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Lawyers Who Aren't Practicing Law

A survey of lawyers who passed the bar in 2000 revealed a decline in the percentage of lawyers practicing law and major differences in pay based on gender, law school ranking and grades.  The survey results were presented at a research seminar sponsored by the Fellows of the American Bar Foundation at the ABA Midyear Meeting in February 2014.  See ABA Journal.com post by Debra Cassens Weiss, 2/8/2014.

Twenty-four percent (24%) of the surveyed lawyers admitted they were not practicing law in 2012, compared to about nine percent (9%) who were not practicing in 2003.  Stated differently, 15% of the lawyers quit the practice of law over the last twelve years.  The study showed a movement from private practice law jobs to business.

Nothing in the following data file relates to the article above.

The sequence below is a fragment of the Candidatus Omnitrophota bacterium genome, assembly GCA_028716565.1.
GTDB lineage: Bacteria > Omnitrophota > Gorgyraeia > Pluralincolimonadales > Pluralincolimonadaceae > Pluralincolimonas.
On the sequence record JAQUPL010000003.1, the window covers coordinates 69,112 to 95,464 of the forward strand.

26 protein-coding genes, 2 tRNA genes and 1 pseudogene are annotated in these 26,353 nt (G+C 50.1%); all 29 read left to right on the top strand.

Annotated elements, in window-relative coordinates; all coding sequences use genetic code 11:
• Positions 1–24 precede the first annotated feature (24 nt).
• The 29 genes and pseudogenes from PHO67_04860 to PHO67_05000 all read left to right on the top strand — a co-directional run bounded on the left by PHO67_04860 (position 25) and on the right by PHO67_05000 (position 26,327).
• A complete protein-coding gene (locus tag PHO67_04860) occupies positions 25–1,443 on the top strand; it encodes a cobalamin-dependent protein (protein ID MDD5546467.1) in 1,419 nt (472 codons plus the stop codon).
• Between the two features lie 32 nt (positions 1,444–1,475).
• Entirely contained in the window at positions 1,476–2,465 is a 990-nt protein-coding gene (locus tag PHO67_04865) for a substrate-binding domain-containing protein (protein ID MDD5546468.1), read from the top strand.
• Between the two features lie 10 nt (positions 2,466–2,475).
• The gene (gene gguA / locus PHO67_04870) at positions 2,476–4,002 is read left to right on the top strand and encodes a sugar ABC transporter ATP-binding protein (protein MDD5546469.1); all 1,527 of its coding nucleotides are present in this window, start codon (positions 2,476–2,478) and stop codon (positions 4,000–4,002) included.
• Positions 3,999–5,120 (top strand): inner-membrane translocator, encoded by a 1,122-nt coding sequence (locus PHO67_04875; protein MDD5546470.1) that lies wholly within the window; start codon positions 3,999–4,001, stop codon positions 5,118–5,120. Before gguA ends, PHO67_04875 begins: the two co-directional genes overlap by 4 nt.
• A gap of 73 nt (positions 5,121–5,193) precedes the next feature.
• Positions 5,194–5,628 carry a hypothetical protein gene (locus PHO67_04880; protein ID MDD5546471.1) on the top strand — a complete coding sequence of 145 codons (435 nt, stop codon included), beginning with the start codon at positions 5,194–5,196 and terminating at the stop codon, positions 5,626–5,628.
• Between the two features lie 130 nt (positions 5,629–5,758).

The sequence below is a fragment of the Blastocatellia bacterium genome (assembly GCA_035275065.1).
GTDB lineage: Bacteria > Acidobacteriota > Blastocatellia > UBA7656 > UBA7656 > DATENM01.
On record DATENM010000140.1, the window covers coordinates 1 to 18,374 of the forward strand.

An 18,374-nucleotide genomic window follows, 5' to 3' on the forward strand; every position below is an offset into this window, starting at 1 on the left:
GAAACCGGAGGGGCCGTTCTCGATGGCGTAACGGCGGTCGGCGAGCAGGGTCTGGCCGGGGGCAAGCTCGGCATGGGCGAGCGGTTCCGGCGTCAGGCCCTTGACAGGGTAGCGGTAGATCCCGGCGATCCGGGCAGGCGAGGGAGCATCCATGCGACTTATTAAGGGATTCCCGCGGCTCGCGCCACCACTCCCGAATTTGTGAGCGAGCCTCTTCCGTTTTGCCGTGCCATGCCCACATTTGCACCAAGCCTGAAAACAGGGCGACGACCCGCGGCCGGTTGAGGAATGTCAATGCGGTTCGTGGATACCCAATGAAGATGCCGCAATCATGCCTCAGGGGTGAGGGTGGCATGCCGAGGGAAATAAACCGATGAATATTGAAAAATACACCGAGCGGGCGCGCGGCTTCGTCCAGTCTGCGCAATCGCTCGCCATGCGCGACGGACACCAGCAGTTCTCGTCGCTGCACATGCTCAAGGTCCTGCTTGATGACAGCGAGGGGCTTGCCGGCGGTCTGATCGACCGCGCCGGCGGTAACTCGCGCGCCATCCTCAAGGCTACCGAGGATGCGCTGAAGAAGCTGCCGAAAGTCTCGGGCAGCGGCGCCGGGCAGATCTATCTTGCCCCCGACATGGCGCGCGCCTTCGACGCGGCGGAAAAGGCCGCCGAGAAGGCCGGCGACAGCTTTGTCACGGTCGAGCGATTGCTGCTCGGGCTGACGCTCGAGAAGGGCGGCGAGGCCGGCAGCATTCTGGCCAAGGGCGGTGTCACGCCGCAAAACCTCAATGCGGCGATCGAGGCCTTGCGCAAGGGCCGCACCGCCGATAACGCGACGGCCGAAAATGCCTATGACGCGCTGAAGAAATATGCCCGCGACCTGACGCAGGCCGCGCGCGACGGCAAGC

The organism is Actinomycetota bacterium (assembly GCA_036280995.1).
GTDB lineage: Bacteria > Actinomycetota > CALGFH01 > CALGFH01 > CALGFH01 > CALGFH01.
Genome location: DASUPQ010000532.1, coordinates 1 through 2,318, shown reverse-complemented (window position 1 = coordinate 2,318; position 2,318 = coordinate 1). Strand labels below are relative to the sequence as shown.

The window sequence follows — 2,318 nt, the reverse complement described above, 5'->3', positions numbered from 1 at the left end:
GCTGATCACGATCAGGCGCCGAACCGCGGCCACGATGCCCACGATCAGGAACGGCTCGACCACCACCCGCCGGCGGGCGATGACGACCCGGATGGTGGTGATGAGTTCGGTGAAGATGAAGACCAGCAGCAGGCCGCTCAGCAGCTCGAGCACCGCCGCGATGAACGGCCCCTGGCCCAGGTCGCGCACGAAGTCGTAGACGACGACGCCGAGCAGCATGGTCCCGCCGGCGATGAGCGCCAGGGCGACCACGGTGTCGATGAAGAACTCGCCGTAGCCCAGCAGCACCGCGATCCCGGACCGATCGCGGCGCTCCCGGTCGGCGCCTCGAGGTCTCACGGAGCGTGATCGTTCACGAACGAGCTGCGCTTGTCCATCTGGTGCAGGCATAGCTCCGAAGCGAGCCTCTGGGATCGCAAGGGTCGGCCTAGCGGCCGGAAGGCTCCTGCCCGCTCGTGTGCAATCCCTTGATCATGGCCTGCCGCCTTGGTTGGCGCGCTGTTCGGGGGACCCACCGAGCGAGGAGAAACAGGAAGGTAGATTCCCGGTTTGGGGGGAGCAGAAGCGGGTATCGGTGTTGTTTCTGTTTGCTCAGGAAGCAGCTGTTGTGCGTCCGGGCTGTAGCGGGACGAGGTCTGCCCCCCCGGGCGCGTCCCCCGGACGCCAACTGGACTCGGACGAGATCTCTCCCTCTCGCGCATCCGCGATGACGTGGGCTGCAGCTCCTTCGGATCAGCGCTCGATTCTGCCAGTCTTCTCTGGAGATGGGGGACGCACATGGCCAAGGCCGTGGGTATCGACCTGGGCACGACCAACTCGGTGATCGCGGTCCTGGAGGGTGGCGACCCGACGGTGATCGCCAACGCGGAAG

The careers with the highest percentage of nonpracticing lawyers were the nonprofit and education sector, where about 75% were not practicing.  Next, lawyers found nonpracticing careers within the federal government, where nearly 26% were not practicing law.

Why did these lawyers leave the practice of law?  Were the careers of these lawyers floundering because of poor legal training in a particular substantive area? Inability to attract clients? Failure to specialize in a particular field?  Failure to acquire a mentor?  

-Attorney Robert Schaller